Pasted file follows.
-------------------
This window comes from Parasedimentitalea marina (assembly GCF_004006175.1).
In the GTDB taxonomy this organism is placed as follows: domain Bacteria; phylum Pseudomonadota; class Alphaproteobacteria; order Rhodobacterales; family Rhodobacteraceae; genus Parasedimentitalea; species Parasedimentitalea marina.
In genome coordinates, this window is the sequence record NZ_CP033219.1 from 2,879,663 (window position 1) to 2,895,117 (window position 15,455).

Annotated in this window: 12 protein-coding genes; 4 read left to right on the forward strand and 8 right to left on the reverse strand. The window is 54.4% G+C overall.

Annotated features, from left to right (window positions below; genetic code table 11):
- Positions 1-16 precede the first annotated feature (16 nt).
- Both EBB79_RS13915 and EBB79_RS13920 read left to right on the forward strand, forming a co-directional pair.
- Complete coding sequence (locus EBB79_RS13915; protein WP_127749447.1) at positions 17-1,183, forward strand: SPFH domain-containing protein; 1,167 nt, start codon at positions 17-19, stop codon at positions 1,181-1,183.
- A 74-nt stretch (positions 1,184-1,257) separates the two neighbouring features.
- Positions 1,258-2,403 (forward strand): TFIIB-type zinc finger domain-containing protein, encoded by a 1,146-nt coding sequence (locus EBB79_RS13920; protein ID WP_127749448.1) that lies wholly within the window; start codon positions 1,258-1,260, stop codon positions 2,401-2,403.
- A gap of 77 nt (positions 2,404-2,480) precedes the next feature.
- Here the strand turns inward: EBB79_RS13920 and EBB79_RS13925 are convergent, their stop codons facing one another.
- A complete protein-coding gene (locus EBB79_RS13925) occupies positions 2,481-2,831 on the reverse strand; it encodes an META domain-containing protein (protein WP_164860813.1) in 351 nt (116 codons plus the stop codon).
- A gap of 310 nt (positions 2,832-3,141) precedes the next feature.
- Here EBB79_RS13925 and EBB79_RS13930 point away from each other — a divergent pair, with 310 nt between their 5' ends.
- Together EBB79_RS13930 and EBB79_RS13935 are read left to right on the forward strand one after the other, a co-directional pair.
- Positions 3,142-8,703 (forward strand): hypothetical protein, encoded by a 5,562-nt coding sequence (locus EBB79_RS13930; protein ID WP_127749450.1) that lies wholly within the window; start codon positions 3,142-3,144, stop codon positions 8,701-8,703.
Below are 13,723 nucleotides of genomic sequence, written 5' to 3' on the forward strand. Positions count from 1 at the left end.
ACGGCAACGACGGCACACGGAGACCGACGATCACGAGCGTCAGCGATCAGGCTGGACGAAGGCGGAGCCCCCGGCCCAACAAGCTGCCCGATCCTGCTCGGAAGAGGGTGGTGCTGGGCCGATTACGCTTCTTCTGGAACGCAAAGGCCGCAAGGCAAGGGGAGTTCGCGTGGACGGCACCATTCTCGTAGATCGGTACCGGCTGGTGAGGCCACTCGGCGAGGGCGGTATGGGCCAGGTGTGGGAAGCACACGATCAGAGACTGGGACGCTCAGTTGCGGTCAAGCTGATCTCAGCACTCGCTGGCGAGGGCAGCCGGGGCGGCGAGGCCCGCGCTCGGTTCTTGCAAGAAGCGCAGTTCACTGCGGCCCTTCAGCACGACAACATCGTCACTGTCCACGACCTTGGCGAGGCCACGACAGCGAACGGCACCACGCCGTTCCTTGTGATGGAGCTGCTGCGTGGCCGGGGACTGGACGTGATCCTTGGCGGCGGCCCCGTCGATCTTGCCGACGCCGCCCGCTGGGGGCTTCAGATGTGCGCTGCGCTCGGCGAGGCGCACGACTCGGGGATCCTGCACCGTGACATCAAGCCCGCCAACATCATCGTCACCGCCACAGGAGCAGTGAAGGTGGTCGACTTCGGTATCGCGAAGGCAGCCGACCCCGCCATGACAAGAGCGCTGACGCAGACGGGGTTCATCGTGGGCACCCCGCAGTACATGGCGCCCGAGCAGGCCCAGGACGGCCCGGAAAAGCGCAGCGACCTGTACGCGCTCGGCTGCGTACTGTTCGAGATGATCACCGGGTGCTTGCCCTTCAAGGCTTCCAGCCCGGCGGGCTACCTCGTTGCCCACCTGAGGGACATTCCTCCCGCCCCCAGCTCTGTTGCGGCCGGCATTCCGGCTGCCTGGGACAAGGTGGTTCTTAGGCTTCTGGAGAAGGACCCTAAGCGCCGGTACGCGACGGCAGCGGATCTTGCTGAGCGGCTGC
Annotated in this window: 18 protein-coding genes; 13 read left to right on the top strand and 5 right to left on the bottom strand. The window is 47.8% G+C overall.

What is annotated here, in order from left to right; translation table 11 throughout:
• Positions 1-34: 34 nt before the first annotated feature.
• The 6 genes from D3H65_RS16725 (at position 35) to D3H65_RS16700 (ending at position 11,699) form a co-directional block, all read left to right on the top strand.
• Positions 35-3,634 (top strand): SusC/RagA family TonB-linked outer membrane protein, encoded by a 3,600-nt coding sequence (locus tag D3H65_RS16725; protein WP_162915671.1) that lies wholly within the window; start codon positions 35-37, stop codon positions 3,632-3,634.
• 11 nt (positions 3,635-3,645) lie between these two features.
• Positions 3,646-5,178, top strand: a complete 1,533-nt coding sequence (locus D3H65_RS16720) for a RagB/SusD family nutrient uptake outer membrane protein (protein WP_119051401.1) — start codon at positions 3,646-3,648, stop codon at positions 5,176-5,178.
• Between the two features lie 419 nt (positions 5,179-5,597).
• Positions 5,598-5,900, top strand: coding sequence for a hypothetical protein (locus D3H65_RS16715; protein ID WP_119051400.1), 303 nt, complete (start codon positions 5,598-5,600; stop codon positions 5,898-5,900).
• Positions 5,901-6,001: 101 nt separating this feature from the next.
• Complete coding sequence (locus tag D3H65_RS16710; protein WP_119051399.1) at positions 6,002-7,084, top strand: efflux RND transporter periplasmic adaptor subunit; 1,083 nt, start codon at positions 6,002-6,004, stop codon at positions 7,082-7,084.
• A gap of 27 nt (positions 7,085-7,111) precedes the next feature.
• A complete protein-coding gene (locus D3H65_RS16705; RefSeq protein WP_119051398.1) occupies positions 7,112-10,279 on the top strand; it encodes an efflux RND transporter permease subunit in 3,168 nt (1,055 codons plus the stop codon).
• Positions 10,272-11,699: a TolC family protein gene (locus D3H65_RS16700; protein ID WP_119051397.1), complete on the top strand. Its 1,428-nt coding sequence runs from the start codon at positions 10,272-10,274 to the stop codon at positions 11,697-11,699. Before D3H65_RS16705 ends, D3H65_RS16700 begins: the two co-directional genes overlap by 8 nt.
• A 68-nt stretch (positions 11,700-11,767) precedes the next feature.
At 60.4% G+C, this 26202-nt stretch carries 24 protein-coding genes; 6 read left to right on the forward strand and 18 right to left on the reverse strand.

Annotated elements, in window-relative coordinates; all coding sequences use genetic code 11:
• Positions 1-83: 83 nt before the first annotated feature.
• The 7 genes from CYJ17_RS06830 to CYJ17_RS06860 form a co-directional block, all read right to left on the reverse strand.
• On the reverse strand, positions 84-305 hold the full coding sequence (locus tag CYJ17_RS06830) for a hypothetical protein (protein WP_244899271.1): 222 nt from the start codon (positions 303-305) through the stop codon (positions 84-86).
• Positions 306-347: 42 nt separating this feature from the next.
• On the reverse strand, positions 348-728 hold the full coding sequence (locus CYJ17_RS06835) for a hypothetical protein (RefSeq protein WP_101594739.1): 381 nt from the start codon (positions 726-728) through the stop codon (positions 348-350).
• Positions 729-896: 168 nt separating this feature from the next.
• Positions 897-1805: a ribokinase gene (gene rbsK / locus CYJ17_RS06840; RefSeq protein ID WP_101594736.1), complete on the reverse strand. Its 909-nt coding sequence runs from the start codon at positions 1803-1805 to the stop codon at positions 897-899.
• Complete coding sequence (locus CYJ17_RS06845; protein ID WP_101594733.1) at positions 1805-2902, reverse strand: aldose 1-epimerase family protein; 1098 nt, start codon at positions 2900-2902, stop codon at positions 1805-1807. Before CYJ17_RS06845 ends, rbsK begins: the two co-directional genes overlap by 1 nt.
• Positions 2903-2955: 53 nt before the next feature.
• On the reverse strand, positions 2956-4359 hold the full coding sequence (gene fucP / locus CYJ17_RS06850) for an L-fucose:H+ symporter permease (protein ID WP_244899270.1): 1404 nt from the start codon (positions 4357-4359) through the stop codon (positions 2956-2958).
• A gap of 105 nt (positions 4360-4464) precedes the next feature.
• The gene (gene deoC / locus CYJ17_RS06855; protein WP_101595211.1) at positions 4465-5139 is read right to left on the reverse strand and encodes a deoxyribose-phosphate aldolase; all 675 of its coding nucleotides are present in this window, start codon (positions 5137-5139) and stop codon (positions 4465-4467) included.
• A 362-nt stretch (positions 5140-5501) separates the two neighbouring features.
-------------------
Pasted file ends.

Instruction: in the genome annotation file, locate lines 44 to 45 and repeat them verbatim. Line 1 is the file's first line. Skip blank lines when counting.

• Complete coding sequence (locus CYJ17_RS06845; protein ID WP_101594733.1) at positions 1805-2902, reverse strand: aldose 1-epimerase family protein; 1098 nt, start codon at positions 2900-2902, stop codon at positions 1805-1807. Before CYJ17_RS06845 ends, rbsK begins: the two co-directional genes overlap by 1 nt.
• Positions 2903-2955: 53 nt before the next feature.